Rising oil prices pushed second-quarter profit at Exxon Mobil Corp. up 18 percent to $3.95 billion, but the results Friday fell short of Wall Street expectations, and the shares fell nearly 3 percent.
The price of benchmark international crude is up more than 50 percent from a year ago. But Exxon’s production of oil and natural gas slid 7 percent, so it didn’t fully take advantage of the higher prices.
Rival Chevron Corp., by contrast, boosted production 2 percent and more than doubled its second-quarter profit from a year ago.
“The second quarter results were well below market expectations,” Neil Hansen, Exxon’s vice president of investor relations, acknowledged at the start of a call with analysts. He said the company was making progress with key investments that will pay off in the long term.
Exxon boosted its capital spending sharply — a reversal from the cutting that Exxon and other major oil companies did after the price collapse that started in 2014. It has major projects underway off the coast of South America, in Africa and Papua New Guinea.
Neil Chapman, a senior vice president who oversees Exxon’s exploration and production business, said the second quarter was the low point and production will increase over the rest of the year.
Exxon, however, now expects to fall short of a forecast Chapman made in March — that 2018 production would match last year. Exxon predicted Friday that it will produce the equivalent of 3.8 million barrels a day including natural gas, down from 4 million barrels a day in 2017.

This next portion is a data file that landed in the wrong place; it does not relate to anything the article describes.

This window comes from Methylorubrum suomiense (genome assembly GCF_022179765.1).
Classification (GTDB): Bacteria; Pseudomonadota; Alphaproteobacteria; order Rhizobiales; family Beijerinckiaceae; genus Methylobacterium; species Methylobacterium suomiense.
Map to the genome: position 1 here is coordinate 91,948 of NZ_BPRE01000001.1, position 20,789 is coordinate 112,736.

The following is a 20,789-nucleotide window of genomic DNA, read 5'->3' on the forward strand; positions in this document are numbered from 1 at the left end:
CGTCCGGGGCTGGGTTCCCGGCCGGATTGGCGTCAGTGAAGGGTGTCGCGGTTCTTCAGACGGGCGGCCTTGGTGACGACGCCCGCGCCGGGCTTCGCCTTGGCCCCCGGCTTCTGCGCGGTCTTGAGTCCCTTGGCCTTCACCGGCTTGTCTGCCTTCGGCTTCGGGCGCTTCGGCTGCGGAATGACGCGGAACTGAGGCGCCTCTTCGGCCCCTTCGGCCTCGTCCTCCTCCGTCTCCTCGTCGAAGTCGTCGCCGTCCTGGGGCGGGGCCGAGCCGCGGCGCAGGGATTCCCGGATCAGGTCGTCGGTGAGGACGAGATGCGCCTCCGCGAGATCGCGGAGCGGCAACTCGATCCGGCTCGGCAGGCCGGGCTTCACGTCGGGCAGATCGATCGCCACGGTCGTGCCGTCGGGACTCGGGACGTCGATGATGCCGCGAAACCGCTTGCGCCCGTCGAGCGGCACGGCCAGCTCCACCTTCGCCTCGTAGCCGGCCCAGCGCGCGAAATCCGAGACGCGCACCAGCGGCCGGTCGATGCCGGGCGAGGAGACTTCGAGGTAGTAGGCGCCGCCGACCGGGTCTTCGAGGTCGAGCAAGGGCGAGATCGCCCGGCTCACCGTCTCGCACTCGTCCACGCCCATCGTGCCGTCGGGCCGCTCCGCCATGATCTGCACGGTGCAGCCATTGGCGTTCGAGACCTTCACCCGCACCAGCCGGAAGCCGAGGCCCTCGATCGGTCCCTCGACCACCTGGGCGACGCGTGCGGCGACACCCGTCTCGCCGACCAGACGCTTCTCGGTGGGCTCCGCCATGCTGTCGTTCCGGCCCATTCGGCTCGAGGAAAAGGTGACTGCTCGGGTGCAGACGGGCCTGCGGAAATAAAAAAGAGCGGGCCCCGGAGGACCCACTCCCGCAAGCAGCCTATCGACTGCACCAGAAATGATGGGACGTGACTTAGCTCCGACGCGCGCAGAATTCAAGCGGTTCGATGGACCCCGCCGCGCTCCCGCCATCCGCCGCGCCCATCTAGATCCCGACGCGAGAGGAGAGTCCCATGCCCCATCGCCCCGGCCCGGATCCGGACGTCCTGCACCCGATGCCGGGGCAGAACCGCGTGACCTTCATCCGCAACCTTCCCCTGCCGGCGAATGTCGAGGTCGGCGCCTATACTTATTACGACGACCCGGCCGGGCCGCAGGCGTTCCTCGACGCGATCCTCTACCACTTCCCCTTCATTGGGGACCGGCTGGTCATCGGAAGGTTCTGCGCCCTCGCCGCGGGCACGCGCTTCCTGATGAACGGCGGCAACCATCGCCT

Among the reasons Chapman gave for the miss were an earthquake that interrupted operations in Papua New Guinea and the company’s retreat on natural gas in the U.S. because of relatively low prices. He said the company would focus on the most profitable production.
Exxon’s oil production has fallen three straight quarters and five of the last seven quarters, compared with results from a year earlier. Until mid-2016, the company regularly boosted output.
Exxon’s second-quarter profit worked out to 92 cents per share. Analysts were looking for $1.26 per share, according to a survey by Zacks Investment Research. Exxon does not adjust results based on one-time events such as asset sales, which totaled $307 million in the quarter.
Revenue jumped 27 percent to $73.50 billion, despite the decline in oil and gas output. The bright spots in Exxon’s portfolio included the Permian Basin of Texas and the Bakken field in North Dakota, where production rose 30 percent.
Capital spending climbed 69 percent to $6.63 billion, with exploration and drilling rising notably in Brazil, the Permian Basin and Indonesia.
The Irving, Texas-based company spent most of its profit on shareholder dividends — $3.5 billion. The value of Exxon shares, however, has gained only a few dollars since a low point in September 2015 even though crude has risen more than 50 percent since then.
Exxon shares dropped $2.32, or 2.8 percent, to $81.92. That left the shares down 2.1 percent so far this year — they began the day up less than 1 percent in 2018.